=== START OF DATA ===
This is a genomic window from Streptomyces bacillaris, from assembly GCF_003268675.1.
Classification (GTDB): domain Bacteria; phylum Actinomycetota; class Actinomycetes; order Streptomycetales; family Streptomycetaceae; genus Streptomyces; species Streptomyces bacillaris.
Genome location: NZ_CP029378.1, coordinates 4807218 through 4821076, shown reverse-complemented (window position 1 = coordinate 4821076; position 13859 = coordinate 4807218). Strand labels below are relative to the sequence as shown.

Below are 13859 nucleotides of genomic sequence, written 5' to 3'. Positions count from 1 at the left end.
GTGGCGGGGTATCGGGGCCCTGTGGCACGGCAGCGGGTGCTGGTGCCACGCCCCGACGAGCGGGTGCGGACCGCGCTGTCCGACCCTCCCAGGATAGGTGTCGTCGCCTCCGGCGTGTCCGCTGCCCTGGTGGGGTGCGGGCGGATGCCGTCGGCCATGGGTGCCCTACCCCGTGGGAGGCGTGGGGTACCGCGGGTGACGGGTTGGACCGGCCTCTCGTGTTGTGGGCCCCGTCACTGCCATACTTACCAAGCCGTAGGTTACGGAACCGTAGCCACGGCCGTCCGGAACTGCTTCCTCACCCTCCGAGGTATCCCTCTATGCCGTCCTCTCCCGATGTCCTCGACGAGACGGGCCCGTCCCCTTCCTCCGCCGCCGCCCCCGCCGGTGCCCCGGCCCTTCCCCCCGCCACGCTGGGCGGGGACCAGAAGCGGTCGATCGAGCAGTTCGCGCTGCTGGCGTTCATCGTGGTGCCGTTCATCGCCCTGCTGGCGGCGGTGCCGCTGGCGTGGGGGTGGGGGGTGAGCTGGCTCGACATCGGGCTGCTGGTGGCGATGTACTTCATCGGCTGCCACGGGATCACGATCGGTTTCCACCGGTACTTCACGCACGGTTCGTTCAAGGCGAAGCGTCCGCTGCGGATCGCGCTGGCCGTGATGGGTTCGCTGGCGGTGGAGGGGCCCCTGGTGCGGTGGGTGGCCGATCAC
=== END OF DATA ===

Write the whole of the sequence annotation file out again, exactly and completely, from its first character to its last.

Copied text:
This is a genomic window from Streptomyces bacillaris, from assembly GCF_003268675.1.
Classification (GTDB): domain Bacteria; phylum Actinomycetota; class Actinomycetes; order Streptomycetales; family Streptomycetaceae; genus Streptomyces; species Streptomyces bacillaris.
Genome location: NZ_CP029378.1, coordinates 4807218 through 4821076, shown reverse-complemented (window position 1 = coordinate 4821076; position 13859 = coordinate 4807218). Strand labels below are relative to the sequence as shown.

Below are 13859 nucleotides of genomic sequence, written 5' to 3'. Positions count from 1 at the left end.
GTGGCGGGGTATCGGGGCCCTGTGGCACGGCAGCGGGTGCTGGTGCCACGCCCCGACGAGCGGGTGCGGACCGCGCTGTCCGACCCTCCCAGGATAGGTGTCGTCGCCTCCGGCGTGTCCGCTGCCCTGGTGGGGTGCGGGCGGATGCCGTCGGCCATGGGTGCCCTACCCCGTGGGAGGCGTGGGGTACCGCGGGTGACGGGTTGGACCGGCCTCTCGTGTTGTGGGCCCCGTCACTGCCATACTTACCAAGCCGTAGGTTACGGAACCGTAGCCACGGCCGTCCGGAACTGCTTCCTCACCCTCCGAGGTATCCCTCTATGCCGTCCTCTCCCGATGTCCTCGACGAGACGGGCCCGTCCCCTTCCTCCGCCGCCGCCCCCGCCGGTGCCCCGGCCCTTCCCCCCGCCACGCTGGGCGGGGACCAGAAGCGGTCGATCGAGCAGTTCGCGCTGCTGGCGTTCATCGTGGTGCCGTTCATCGCCCTGCTGGCGGCGGTGCCGCTGGCGTGGGGGTGGGGGGTGAGCTGGCTCGACATCGGGCTGCTGGTGGCGATGTACTTCATCGGCTGCCACGGGATCACGATCGGTTTCCACCGGTACTTCACGCACGGTTCGTTCAAGGCGAAGCGTCCGCTGCGGATCGCGCTGGCCGTGATGGGTTCGCTGGCGGTGGAGGGGCCCCTGGTGCGGTGGGTGGCCGATCAC